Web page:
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Jewellery revealed in the burial contexts of the Greek Bronze Age by Eleni M. Konstantinidi

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Published by J. and E. Hedges, Distributed by Hadrian Books in Oxford, Eng .
Written in English

Subjects:

Places:

  • Greece,
  • Greece.

Subjects:

  • Jewelry, Ancient -- Greece.,
  • Tombs -- Greece.,
  • Bronze age -- Greece.,
  • Jewelry, Ancient -- Greece -- Catalogs.,
  • Tombs -- Greece -- Catalogs.,
  • Bronze age -- Greece -- Catalogs.,
  • Greece -- Antiquities.,
  • Greece -- Antiquities -- Catalogs.

Book details:

Edition Notes

StatementEleni M. Konstantinidi.
GenreCatalogs.
SeriesBAR international series., 912
Classifications
LC ClassificationsDF220 .K65 2001
The Physical Object
Paginationvii, 322 p. :
Number of Pages322
ID Numbers
Open LibraryOL3997092M
ISBN 101841711659
LC Control Number2001339654

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  Bones, sea-shells, clay and simple stones were the first materials to be used in the production of the first pieces of Ancient Greek Jewelry, right within the Stone Age. Moving on to the Bronze Age ( B.C. and after), the development of navigation brought Greece closer to other advanced and wealthy civilizations and changed dramatically.   Archaeologists uncovered the precious piece in what they call Solnitsata—a Bronze Age settlement near the town of Provadiya in the Varna region that had two-story houses about 4, BC. The gold, plus the houses and other developments prompted a researcher to speculate that the people of northern Bulgaria were highly advanced.   Much of the jewelry in Ancient Greece, the Hellenistic Period specifically (approx. BCBC), was comprised of gold. While gold was used before this period, the arrival of gold into larger quantities into the circulation of the Hellenistic Period goods marked part of the significance of Alexander the Great’s conquering of the Persian Empire. Development of great Greek Mycenaean civilization brought the first great rise of jewelry use. Gold became primary decorative raw material, although silver, lead, bronze and various alloys were also used. Carefully crafted rings, necklaces and pendants were some of the most known jewelry .

A stunning example of an ancient Greek diadem. Source.. Just like the Egyptians and the Romans, the ancient Greeks too valued jewelry, but compared to the jewelry of civilizations like Egypt, which was astonishingly elaborate and rich, initially, Greek jewelry was quite understated, simple and inspired by time, the designs grew to be more complex and included the use of different.   The Bronze Age in Greece started with the Cycladic civilization, an early Bronze Age culture that arose southeast of the Greek mainland on the .   A rare 3,year-old sealstone (pictured) found in the tomb of a Bronze Age Greek warrior could rewrite the history of ancient Greek art. The . Discovery of archaeological material in the area, originally by a locally based amateur, began in April Increasingly systematic work throughout the following decades revealed thousands of pottery sherds, fibulae, jewellery, and other bronze and iron famous burial mound with the krater was excavated in early by René Joffroy. In new archaeological research on and.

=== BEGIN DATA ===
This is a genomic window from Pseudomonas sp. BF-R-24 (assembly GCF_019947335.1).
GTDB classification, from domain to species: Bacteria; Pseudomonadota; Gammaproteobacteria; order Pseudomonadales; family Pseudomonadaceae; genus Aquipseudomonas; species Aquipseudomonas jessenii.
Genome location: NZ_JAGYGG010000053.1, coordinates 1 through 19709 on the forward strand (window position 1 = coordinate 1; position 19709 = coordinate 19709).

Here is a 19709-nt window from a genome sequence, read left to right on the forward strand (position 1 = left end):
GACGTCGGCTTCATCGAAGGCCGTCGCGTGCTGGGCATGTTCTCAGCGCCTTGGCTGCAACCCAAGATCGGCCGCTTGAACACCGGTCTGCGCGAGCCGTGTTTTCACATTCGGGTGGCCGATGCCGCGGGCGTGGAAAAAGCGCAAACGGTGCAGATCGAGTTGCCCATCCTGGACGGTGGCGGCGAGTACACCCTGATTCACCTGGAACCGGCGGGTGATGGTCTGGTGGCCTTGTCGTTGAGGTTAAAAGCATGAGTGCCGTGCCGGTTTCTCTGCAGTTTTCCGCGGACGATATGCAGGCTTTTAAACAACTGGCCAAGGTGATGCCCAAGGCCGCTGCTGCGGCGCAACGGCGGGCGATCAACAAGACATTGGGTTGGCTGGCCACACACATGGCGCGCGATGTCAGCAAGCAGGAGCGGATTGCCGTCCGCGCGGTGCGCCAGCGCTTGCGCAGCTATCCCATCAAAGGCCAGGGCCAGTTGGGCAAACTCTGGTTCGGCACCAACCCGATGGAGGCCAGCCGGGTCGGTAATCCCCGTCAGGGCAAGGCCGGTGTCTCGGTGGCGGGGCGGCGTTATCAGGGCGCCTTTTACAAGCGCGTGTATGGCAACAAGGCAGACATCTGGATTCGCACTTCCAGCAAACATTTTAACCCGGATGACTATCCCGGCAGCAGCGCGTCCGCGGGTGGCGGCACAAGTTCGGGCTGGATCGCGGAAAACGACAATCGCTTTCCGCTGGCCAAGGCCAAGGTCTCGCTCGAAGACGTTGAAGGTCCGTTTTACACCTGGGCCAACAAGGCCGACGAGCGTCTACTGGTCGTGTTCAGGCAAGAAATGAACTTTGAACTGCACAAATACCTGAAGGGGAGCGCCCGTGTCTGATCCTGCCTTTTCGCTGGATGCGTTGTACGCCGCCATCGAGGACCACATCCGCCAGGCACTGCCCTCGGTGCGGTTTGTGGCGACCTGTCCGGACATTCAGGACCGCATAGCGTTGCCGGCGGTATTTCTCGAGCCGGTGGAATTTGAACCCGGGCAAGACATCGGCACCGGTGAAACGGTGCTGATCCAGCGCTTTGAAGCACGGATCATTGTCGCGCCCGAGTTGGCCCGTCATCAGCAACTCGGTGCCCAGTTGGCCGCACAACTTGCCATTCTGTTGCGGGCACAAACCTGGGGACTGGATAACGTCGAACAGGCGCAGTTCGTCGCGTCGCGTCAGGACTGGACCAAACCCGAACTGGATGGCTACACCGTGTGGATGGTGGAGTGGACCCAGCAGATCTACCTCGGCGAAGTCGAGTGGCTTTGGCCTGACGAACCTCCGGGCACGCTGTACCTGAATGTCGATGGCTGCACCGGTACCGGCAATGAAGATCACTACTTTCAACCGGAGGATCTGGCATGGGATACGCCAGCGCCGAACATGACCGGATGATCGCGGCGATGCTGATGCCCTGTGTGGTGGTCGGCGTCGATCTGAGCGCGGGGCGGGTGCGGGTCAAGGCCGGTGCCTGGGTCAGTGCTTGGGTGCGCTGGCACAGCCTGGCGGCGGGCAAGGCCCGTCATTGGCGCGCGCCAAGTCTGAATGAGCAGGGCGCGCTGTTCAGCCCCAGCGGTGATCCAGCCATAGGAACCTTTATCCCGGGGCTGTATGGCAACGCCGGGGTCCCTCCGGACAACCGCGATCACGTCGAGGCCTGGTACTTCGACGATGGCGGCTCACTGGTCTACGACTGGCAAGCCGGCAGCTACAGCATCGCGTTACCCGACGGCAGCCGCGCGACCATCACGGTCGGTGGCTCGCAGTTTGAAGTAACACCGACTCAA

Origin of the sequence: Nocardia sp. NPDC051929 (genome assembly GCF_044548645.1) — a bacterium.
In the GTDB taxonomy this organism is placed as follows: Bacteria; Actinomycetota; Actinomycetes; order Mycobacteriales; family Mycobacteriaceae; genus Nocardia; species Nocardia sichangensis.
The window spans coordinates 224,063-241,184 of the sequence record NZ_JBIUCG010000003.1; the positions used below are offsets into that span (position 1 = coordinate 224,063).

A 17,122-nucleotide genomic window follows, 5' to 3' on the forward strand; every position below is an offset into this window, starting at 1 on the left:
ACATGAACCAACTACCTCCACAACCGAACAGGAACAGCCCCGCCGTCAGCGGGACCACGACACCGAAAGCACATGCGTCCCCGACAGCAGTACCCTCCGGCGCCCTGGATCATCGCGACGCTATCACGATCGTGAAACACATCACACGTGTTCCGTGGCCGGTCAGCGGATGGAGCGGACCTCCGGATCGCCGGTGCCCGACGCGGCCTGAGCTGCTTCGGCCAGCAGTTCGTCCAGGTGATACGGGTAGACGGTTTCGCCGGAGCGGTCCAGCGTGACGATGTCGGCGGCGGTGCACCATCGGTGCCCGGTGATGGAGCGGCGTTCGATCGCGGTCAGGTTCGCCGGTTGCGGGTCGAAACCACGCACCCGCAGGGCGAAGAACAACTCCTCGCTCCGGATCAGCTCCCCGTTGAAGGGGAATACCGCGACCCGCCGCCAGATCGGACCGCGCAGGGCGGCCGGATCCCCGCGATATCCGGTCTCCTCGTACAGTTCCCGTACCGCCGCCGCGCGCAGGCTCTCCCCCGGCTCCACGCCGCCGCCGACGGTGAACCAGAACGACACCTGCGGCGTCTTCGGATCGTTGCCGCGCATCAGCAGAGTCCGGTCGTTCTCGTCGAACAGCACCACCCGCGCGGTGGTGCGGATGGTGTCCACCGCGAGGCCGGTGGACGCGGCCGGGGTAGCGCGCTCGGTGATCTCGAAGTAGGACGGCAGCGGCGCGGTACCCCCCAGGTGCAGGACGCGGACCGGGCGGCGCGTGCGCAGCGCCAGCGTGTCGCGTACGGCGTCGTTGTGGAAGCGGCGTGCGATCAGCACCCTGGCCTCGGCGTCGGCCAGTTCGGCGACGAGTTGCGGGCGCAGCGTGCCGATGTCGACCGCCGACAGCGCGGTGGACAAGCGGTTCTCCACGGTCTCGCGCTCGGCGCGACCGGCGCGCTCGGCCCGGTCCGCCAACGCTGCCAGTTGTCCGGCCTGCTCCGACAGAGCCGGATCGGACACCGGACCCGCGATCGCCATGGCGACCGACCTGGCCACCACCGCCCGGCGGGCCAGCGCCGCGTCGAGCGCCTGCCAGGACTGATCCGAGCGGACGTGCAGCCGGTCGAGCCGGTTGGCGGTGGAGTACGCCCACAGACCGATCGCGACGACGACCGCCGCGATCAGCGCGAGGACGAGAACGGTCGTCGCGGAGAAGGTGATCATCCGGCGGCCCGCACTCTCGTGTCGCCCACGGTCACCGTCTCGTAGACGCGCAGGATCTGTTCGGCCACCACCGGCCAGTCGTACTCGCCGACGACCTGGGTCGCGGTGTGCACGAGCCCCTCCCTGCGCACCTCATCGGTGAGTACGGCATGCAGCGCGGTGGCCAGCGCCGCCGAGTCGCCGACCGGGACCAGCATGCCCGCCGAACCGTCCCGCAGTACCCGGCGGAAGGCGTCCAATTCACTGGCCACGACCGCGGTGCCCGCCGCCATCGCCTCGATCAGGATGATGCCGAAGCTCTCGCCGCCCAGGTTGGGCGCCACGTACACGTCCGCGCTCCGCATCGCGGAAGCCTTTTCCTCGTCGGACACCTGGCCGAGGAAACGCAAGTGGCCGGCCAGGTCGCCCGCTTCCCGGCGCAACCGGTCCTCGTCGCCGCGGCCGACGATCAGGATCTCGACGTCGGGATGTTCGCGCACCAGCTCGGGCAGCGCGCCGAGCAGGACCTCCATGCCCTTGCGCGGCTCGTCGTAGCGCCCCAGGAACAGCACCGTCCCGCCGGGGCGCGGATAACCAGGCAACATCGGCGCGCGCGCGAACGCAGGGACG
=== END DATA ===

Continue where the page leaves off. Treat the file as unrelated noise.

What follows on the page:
Linear B tablet from Pylos: Since the British architect Michael Ventris deciphered the Linear B tablets in found in several Achaeans settlements in Greek mainland and Crete, it was clear that this language used by the Helladic population of the late bronze age ( BC.) was an early form of Greek-language. The Linear B was thus an archaic Greek- years older than Homer- and.   Purpose(s) Jewelry was worn both in life and death; pieces were therefore created for both, worn in both, or meant as just a part of burial. Much of the best-preserved pieces of jewelry come from tombs where the dead were buried in their personal pieces.. The above necklace with butterfly pendant was found on the deceased. Because Ancient Greeks believed the butterfly to represent their . The rites proceeded in three stages: laying-out (“prothesus”), funeral procession (“ekphora”) and burial. Laying-out was women's work. They washed, anointed and clothed the body, adding armor for a soldier or jewelry for a noblewoman. The corpse lay with feet to the door and a coin under the tongue to pay for passage to the underworld. Discovery of vast treasure trove of fine textiles shows importance of fashion to Bronze Age Britons. year-old fabrics are among finest from period ever discovered in Europe - and are of huge.